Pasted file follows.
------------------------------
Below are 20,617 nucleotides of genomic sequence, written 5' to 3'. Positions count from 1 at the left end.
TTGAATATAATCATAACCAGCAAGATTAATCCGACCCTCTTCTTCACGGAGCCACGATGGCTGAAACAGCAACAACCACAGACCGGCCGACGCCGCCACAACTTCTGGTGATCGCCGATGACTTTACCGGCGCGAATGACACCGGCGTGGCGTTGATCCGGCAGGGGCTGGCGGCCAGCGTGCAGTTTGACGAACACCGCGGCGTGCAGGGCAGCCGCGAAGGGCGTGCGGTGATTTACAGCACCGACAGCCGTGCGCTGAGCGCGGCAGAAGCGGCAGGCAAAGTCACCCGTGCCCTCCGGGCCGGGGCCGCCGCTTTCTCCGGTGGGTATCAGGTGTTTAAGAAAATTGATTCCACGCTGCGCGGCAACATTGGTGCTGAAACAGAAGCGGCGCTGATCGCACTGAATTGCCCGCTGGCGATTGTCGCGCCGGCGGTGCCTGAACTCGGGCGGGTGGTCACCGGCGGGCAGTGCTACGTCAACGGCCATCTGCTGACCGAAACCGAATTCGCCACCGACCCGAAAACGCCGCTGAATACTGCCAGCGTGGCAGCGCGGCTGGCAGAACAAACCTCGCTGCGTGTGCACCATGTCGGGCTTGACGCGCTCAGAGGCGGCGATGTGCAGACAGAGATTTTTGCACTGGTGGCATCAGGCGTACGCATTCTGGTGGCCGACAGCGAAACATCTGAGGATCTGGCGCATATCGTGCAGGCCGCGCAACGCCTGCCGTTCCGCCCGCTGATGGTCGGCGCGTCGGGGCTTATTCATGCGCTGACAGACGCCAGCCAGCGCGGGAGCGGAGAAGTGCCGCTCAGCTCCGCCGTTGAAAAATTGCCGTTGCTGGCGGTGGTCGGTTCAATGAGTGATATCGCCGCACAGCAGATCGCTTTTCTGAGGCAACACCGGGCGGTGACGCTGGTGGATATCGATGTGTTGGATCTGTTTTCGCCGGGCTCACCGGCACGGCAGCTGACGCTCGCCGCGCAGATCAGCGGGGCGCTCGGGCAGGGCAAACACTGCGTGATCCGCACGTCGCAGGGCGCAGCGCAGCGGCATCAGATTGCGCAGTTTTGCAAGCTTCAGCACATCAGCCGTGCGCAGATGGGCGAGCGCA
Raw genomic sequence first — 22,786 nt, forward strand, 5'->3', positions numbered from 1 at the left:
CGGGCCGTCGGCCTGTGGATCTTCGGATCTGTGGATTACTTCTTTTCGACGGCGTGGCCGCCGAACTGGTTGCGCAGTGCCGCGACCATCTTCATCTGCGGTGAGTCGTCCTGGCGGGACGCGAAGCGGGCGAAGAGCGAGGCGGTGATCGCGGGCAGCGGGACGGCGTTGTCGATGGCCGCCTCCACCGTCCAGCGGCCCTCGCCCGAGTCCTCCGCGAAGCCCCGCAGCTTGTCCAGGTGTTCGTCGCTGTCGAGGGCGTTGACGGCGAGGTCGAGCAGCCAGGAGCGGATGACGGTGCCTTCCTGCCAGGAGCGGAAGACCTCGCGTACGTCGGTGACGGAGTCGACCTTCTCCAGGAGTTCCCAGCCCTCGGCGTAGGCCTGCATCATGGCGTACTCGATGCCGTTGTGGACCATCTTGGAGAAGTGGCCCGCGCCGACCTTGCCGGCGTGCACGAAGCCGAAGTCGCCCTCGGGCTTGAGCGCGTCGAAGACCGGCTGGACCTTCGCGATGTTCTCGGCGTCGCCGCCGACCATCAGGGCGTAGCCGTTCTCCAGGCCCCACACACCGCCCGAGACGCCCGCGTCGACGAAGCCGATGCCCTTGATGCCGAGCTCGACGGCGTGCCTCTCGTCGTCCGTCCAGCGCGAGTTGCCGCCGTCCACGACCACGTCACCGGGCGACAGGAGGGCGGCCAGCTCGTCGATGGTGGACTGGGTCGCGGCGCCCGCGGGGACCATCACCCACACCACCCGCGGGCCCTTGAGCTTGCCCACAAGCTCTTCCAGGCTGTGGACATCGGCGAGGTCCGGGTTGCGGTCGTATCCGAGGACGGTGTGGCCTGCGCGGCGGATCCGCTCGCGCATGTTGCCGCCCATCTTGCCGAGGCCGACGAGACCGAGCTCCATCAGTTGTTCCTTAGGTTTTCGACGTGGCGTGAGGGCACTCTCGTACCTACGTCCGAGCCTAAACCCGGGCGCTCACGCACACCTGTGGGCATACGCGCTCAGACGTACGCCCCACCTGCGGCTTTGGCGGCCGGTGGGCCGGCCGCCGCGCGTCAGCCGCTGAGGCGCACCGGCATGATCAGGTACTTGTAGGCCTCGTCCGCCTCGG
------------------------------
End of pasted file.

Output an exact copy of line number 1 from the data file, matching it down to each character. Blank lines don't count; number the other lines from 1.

Below are 20,617 nucleotides of genomic sequence, written 5' to 3'. Positions count from 1 at the left end.